THE LIFE OF DAVID: The Later Years

How swiftly the years pass! For a person over fifty, it seems only a short time since graduation from high school or college. Twenty-five or thirty years of a good marriage pass by swiftly, and the wedding day seems to have been but a few years ago. Time is so relative.

King David found this to be true in his life. From those early days of tending his father Jesse’s sheep, the years seemed to have passed by so swiftly. The challenge of Goliath at that very tender age was only a memory; his flight from Saul was almost ancient history. The seven-year reign in Hebron and many years of ruling from Jerusalem seemed so brief. The children had grown, and Absalom had made his attempt to usurp his throne. Life had slipped by, and David was coming to his last years. This period of David’s life was marked by his protecting the throne, numbering the people, preparing for the Temple and then dying with dignity.


The Revolt of Sheba

Through David’s life there had been many attempts to take the rulership away from God’s anointed king. Saul had tried to prevent his ever becoming king, and his own son Absalom had usurped the throne and caused his father to flee Jerusalem. Even after Absalom’s death, it took David quite some time to get the majority of the people behind him again (2 Sam. 19:11-15).

A worthless Benjamite named Sheba then gathered the people and declared, “We have no part in David, neither have we inheritance in the son of Jesse. Every man to his tents, O Israel” (2 Sam. 20:1b). He revolted against the authority and rule of the king. Although all the other men of Israel followed this usurper, the men of Judah stood by their king, David. The seeds of a later division in the kingdom were then sown. David’s right of kingship was once again challenged.

The king called for Amasa, who had replaced Joab as the leader of his armies (2 Sam. 19:13), and commanded him to gather the armies of Judah that they might go after this “worthless fellow.” When it took Amasa longer than three days to accomplish the task, David was very upset, for he was afraid Sheba would do him more harm than Absalom had done in his rebellion.

Since Amasa did not gather the men in the allotted time, David appointed Abishai to pursue Sheba. Joab’s troops joined him and, along with others, they went after this rebel. As they came to the great stone in Gibeon, Amasa appeared in front of his troops. Joab, wearing a loose fitting garment which concealed his sword, approached Amasa, greeted him and, reaching out to kiss him, stabbed him fatally with the sword.

Joab resumed the leadership of David’s troops, and with his army he besieged Abel of Bethmaachah, where Sheba was hidden. As they prepared to knock down the wall to gain entrance, a wise woman spoke with Joab. Why destroy the city? she asked. Weren’t the people of this city faithful to David? When Joab told her about Sheba’s revolt, she inquired further. If Sheba were killed, would Joab leave the city alone? Joab agreed, and the woman went back into the city and spoke to the people. Sheba was killed and his head thrown over the city wall. Joab and the army went back home with their mission accomplished. Joab was reinstated as David’s general, and the throne was secure again.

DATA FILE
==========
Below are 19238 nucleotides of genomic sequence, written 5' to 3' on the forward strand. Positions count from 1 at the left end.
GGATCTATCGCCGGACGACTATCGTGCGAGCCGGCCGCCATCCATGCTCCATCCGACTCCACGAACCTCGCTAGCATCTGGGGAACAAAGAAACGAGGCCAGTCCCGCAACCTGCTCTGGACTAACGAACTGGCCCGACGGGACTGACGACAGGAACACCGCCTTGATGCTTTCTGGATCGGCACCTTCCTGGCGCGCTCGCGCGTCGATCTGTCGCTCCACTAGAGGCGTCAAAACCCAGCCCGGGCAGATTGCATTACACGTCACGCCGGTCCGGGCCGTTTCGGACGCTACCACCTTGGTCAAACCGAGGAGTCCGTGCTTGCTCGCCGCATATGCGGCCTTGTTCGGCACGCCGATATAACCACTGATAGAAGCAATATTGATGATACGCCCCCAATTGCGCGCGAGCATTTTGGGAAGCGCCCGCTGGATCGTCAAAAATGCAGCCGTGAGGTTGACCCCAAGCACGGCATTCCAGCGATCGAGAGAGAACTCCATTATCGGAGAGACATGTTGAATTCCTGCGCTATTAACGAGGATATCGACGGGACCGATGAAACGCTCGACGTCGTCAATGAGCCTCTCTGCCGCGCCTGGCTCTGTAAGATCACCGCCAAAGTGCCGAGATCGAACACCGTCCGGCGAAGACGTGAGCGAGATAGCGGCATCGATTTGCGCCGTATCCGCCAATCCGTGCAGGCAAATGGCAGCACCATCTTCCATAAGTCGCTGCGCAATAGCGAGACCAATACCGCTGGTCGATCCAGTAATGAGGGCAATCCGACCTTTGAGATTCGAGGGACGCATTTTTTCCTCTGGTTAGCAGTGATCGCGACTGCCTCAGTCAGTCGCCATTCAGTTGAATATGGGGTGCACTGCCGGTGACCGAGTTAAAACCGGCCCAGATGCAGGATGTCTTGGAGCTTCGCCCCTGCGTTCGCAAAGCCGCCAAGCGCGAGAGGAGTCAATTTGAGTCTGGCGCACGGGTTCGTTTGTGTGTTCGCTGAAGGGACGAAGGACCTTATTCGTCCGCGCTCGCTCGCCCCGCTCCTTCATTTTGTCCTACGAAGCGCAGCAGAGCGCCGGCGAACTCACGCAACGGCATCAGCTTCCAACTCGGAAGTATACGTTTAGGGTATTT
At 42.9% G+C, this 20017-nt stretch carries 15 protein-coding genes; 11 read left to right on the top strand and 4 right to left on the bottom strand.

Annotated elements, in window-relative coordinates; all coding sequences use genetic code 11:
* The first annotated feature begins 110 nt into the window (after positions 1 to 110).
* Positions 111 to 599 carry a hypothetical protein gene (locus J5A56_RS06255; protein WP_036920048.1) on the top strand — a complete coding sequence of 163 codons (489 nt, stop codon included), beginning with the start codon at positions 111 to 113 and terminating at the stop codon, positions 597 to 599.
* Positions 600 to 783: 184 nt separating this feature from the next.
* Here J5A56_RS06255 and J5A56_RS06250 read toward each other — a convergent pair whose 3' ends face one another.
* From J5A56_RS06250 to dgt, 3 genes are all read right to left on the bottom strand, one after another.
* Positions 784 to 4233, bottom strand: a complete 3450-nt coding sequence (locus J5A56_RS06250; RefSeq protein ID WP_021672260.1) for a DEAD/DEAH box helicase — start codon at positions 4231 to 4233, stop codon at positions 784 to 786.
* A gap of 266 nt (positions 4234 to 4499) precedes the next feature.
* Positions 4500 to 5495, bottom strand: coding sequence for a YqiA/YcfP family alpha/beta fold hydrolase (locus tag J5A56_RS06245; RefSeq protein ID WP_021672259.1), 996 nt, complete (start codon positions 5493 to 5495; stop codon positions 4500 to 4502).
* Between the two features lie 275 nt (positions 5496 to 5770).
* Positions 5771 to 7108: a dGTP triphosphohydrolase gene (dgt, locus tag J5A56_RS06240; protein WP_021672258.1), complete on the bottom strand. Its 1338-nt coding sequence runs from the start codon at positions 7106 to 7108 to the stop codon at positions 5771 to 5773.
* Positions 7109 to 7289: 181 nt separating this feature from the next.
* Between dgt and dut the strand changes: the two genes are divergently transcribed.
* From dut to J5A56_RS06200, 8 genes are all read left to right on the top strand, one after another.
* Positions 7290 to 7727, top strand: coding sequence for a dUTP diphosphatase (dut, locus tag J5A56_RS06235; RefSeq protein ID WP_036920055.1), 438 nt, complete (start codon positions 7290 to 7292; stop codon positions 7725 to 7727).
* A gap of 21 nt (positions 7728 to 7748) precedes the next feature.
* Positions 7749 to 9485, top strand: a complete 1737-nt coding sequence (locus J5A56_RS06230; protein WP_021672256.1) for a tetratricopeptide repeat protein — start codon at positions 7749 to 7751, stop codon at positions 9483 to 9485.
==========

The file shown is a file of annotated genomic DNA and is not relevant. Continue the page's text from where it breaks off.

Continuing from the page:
The Concubines of David

In the midst of the narrative regarding Sheba’s revolt, there is one puzzling verse of Scripture that seems at first not to fit the context. “And David came to his house at Jerusalem; and the king took the ten women his concu­bines, whom he had left to keep the house, and put them in confinement, and fed them, but went not in unto them. So they were shut up unto the day of their death, living in widowhood” (2 Sam. 20:3). Why would the Holy Spirit place this in the middle of the narrative of Sheba’s revolt?

Deuteronomy 28:30, one of the curses of disobedience promised by Moses, declared, “Thou shalt betroth a wife, and another man shall lie with her ….” When David sinned with Bathsheba, one of the promises of Nathan the prophet was, “Thus saith the Lord, Behold, I will raise up evil against thee out of thine own house, and I will take thy wives before thine eyes, and give them unto thy neighbor, and he shall lie with thy wives in the sight of this sun. For thou didst it secretly; but I will do this thing before all Israel, and before the sun” (2 Sam. 12:11-12).

When Absalom revolted against David, causing him to flee the capital, the king left ten women who were con­cubines in Jerusalem to take care of the house (2 Sam. 15:16). Ahithophel advised Absalom to go in unto the concubines upon the top of the house in the sight of all Israel, thus fulfilling the prophecy of Nathan. But what is often forgotten is that the king alone could have concu­bines. In doing what he did, Absalom was trying to openly prove to the people that he, rather than David, was their rightful ruler. Apparently David locked these women up when he came back to Jerusalem for two reasons. First, they had become unclean to him by the uncleanness his son had committed with them. Second, he protected the throne, in that Sheba would not be able to get to them to claim rulership in the land.